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What I learned spending "a year in God's time" at Lambeth Palace

Peter Angelica with Bishop Mark Beckwith shortly after returning from a year in the Community of St. Anselm. NINA NICHOLSON PHOTO
By: 
Peter Angelica

Just over one year ago I left my family, friends, and job to become a residential member of the Community of St. Anselm (CoSA). A vision of the Archbishop of Canterbury Justin Welby, CoSA was created to bring young Christians of different denominations from around the world to live in an intentional community in Lambeth Palace. Together we lived our call to follow Christ through a shared life of prayer, study and service.

Daily life in CoSA was dictated by the liturgical calendar. As one of 16 residential members, my days were rooted in a routine of corporate and personal prayer. For the majority of CoSA, however, this was not the case; 20 members joined as non-residents, meaning that they continued to work or study in London while participating in community life. Our weekly meetings together were centered on worship, fellowship, and the study of subjects such as scripture, church history, and life of the church in the world today. The BBC produced a short segment on daily life of the residential members of CoSA, which can be found here.

As mentioned in a diocesan article last year (St. Elizabeth’s, Ridgewood parishioner to spend year in Lambeth Palace’s new young adult program, October 7, 2015), CoSA is similar to NEWARK ACTS, which provides young adults the opportunity to live in an intentional community while serving the surrounding area. For me, living in community also provided an opportunity to explore my own faith, and questions I had about living together in the church: how would it be possible to respect our differences while fully and honestly living in community? How could we live so closely in disagreement?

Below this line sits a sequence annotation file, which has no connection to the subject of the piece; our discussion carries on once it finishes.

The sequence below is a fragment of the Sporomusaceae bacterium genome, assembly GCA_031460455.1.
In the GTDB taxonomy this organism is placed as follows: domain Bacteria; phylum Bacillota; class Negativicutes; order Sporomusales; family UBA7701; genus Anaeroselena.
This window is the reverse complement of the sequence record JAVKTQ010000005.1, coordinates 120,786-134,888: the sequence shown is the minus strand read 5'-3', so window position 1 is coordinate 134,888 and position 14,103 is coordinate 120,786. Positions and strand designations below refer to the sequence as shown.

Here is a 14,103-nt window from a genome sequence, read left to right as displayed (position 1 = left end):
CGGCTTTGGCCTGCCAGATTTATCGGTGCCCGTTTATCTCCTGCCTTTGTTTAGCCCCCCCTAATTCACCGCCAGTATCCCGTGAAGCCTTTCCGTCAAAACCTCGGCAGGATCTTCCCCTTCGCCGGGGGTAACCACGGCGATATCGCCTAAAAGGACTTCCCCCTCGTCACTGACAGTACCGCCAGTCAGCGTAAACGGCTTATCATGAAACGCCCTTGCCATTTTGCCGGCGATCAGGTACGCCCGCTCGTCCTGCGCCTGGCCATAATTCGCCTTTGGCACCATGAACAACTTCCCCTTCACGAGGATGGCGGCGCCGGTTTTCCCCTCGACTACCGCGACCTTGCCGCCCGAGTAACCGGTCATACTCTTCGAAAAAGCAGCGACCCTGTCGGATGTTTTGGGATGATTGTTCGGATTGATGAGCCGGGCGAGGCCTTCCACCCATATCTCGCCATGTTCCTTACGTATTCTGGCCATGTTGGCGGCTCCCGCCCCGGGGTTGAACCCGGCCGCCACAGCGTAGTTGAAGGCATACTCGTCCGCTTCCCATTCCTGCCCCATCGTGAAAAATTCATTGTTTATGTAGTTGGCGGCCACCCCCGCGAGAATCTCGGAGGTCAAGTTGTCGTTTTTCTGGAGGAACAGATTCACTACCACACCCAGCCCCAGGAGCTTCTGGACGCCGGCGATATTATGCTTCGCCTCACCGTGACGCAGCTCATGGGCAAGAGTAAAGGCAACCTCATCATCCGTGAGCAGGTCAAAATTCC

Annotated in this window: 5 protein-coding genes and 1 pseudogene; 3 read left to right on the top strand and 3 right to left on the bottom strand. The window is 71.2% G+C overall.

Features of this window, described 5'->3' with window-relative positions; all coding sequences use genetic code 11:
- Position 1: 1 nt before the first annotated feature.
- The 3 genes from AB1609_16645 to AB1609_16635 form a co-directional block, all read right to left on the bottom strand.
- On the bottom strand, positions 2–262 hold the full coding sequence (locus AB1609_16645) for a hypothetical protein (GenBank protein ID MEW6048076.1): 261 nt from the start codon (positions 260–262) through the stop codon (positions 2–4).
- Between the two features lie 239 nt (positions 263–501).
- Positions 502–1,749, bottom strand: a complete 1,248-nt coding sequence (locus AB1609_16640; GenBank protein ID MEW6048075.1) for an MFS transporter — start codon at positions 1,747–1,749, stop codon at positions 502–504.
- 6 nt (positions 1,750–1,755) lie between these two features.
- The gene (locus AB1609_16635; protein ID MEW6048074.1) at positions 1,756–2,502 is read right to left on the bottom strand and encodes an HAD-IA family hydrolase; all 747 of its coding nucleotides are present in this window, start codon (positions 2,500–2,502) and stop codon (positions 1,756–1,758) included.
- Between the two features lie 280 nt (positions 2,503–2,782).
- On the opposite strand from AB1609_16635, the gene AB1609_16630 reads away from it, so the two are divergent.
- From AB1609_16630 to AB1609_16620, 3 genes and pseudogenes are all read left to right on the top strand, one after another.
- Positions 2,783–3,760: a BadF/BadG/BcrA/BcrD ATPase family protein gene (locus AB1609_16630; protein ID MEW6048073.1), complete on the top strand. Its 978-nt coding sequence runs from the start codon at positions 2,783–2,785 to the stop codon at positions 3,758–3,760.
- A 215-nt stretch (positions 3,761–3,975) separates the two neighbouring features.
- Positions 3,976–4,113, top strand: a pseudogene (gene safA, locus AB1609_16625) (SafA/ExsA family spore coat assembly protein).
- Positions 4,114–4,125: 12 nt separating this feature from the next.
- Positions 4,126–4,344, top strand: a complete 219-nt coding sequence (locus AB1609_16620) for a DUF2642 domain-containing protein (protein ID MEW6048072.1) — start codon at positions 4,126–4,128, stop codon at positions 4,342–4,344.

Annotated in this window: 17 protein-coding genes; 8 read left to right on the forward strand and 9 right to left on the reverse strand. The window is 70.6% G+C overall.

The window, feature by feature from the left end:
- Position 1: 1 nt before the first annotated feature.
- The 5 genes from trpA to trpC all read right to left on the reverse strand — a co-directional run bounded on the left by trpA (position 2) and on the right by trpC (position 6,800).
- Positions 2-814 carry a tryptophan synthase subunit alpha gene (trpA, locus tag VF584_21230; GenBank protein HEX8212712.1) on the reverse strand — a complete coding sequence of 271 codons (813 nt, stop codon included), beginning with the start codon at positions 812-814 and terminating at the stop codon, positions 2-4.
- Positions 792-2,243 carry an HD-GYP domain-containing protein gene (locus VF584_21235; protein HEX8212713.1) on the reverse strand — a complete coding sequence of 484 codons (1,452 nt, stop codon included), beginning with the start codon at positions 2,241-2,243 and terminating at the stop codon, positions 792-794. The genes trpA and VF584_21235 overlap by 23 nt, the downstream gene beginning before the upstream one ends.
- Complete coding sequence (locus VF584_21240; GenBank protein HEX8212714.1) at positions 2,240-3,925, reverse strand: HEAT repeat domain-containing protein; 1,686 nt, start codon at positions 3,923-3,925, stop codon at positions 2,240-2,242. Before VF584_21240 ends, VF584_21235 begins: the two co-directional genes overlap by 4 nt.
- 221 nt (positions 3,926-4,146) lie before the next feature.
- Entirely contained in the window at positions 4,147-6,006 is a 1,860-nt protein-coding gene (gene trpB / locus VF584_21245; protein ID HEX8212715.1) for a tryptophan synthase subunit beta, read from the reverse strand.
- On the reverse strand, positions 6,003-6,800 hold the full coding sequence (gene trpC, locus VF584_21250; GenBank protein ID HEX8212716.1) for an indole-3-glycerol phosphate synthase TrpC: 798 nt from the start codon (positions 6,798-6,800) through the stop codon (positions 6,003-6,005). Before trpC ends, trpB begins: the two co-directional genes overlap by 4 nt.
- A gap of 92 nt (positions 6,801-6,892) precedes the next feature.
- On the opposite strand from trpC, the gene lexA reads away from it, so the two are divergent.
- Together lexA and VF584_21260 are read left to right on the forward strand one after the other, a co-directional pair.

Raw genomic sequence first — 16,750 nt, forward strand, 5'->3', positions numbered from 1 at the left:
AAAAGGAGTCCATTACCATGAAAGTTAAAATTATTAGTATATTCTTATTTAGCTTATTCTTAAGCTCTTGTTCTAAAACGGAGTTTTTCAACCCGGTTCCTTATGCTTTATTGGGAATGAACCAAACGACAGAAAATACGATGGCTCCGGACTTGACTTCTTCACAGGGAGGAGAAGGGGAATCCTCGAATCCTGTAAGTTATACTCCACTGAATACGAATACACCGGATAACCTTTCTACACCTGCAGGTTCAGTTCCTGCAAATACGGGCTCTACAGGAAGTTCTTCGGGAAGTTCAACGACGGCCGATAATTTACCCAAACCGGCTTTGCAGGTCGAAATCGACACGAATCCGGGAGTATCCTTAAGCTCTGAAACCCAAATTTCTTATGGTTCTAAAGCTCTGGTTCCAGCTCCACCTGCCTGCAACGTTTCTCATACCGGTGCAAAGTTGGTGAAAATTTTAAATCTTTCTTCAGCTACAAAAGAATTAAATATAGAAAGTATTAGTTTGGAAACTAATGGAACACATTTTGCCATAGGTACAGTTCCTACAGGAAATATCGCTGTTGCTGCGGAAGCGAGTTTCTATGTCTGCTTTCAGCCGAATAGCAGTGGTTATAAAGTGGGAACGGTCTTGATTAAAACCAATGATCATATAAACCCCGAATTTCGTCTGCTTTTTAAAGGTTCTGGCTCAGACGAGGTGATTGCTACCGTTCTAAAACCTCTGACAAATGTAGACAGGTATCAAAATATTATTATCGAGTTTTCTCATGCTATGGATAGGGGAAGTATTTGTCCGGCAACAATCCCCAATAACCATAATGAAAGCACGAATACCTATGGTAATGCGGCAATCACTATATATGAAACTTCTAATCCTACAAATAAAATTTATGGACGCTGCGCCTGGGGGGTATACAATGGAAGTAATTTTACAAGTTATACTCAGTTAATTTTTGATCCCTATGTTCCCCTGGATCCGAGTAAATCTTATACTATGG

Answers to these questions came through CoSA’s Rule of Life. Shaped around traditions of religious life founded by St. Benedict, St. Francis, and St. Ignatius of Loyola, our Rule helped us turn daily towards Christ. My relationship with the Rule encouraged face-to-face reconciliation with other community members, a commitment to prayer, and a desire to grow in transparency with others.

In practice, these disciplines led me to use much of my time listening with others. By this I mean not listening to others through my own assumptions or into my own context, and instead receiving each community member as a gift. This attitude of listening with others helped me to remain open-minded, and to learn much about living in disagreement.

Growing up in St. Elizabeth’s, Ridgewood, helped prepare me for the experience of living in a Christian community. My time in church school, serving as an acolyte, and as a confirmand provided me not always with answers, but instead taught me to look first to Christ when asking questions.

Last year marked the first year of CoSA, and it has continued with a new cohort of members this year. While the experience I lived was incredible, it was by no means exclusive. Though CoSA was often referred to by its unofficial motto, “a year in God’s time,” spending this past year in community has helped me realize that living in God’s time is fundamental to each of our own individual calls to be with Christ.